How To Develop A Good Sleep Routine

September 24, 2020

Sleeping used to be my superpower. I could switch off like a light. I didn’t even need to be tired. I could go to sleep even if I was just bored. Even stress, which often keeps people up at night, made me want to sleep even more. It’s only recently I’ve become a true believer in the importance of a good sleep routine.

Over the past five years or so, sleep hasn’t been so easy. Dealing with uncomfortable pregnancies and babies who won’t sleep through the night, getting a good night’s sleep is even more important to me. I find it more difficult to switch off than I used to, especially as I work in to the early hours quite often. 

The quality of my sleep also has a huge effect on my migraines. If I don’t get enough sleep, or get woken up too often, or even if the room is warm, I end up with a migraine the next morning. 

So, last year we decided to reclaim our bedroom from the side-sleepers and piles of baby clothes. So we a clear-out, a bit of a redecorate, and tried to make our bedroom our own again. 

I think that since we’ve made some changes to our bedroom and nighttime routine, we’ve both benefited from better sleep. 

Get a good mattress

In January, our mattress had well and truly given up the ghost. It was old and uncomfortable. So, we did some research on the internet and went with an Emma mattress. I was a bit worried I would find the memory foam too hot but it hasn’t been a problem at all. It is by far the best mattress we’ve ever had. It’s medium-firm but still feels soft. The quality of our sleep has definitely been improved and I don’t wake up with any aches and pains. These mattresses can be pretty pricey though so I’d recommend waiting until there’s an offer on like we did.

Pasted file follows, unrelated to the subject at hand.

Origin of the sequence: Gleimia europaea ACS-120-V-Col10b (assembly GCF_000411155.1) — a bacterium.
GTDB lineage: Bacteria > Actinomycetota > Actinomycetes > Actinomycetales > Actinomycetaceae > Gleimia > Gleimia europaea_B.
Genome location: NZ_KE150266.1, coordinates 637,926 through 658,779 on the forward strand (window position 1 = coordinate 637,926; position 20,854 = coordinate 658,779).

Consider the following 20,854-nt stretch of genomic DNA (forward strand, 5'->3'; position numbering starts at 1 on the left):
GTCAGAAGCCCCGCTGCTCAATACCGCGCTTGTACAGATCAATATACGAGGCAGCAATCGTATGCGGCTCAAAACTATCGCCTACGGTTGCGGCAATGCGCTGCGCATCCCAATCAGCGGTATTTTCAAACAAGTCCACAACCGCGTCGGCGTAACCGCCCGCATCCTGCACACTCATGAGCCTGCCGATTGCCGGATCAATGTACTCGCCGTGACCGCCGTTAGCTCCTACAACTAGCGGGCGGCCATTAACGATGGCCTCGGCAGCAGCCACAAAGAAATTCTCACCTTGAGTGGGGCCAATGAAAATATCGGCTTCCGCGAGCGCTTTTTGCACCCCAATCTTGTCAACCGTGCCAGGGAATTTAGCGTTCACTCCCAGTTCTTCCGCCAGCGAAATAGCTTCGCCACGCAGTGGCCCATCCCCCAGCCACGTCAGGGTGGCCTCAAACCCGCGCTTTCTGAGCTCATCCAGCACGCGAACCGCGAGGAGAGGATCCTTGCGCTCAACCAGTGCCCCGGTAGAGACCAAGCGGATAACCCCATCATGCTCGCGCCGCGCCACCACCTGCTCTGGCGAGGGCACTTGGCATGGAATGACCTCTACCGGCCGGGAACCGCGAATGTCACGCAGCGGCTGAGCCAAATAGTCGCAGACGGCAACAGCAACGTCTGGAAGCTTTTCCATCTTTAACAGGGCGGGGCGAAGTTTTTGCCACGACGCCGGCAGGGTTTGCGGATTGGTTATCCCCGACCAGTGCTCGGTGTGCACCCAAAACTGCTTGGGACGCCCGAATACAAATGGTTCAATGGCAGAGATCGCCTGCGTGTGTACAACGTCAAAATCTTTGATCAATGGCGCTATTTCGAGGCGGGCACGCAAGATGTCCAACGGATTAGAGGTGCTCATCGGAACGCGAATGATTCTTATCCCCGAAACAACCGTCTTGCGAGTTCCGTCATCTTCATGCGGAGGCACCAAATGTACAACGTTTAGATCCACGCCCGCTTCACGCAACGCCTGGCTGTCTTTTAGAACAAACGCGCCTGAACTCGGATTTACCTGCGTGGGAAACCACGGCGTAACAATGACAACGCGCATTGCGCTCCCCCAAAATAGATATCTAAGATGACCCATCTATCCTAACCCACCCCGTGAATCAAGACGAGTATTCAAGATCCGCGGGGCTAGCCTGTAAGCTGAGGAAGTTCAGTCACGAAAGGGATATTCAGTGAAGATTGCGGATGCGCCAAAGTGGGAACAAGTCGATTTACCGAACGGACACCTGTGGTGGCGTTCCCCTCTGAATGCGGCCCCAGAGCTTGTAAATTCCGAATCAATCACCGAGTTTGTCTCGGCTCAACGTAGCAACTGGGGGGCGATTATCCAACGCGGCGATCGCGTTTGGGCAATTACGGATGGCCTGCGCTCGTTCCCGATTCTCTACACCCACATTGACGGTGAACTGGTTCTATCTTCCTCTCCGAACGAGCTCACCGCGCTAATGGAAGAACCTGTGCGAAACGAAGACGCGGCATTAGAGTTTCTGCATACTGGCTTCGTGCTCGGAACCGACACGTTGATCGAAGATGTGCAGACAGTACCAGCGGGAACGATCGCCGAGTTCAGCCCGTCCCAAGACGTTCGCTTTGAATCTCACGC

Consider supplements

I take a number of supplements to help with my migraines, including magnesium and vitamin B complex. Having my migraines under control is better for my sleep patterns and better sleep means I have fewer headaches. It’s a virtuous circle.. I have friends who swear by melatonin or CBD for sleep, and it works really well for them. 

Develop a wind-down routine

In the last few years, I’ve just tended to collapse in a heap on the bed at the end of the day. Usually not even taking off my makeup (if I’d even bothered to put any on). Running around after small kids while trying to run my freelance business too just didn’t give me much time for anything. Thankfully, I’ve started to make time for myself in the evening, even if it’s just half an hour before bed. I’ll either have a nice hot bath or get into bed with a cup of tea (decaf) and read a book. At the weekends, we tend to watch the TV for a few hours. I know they recommend you don’t have a TV in your room but we like having one in there as every other TV is hardwired to CBeebies or Blippy. 

Keeping bedroom cool

This is where Scott and I differ. I like to have a bedroom as cold as possible when I go to sleep. We have a powerful pedestal fan which we have on almost every night and I have the windows open most of the year too. If I have a migraine, or I’m feeling the heat, I have a drawer full of gel icepacks which I wrap a muslin cloth around and lie on. 

Now I realise that I might like it a bit colder than most people, but there is research to suggest that sleeping in a cooler room helps you reach a deeper level of sleep, making you feel more rested when you wake up. 

So, this is what has worked for me over the past year. Of course, my kids often have other ideas, but I’m hoping they’ll grow out of that soon enough and I finally get my nights back. 

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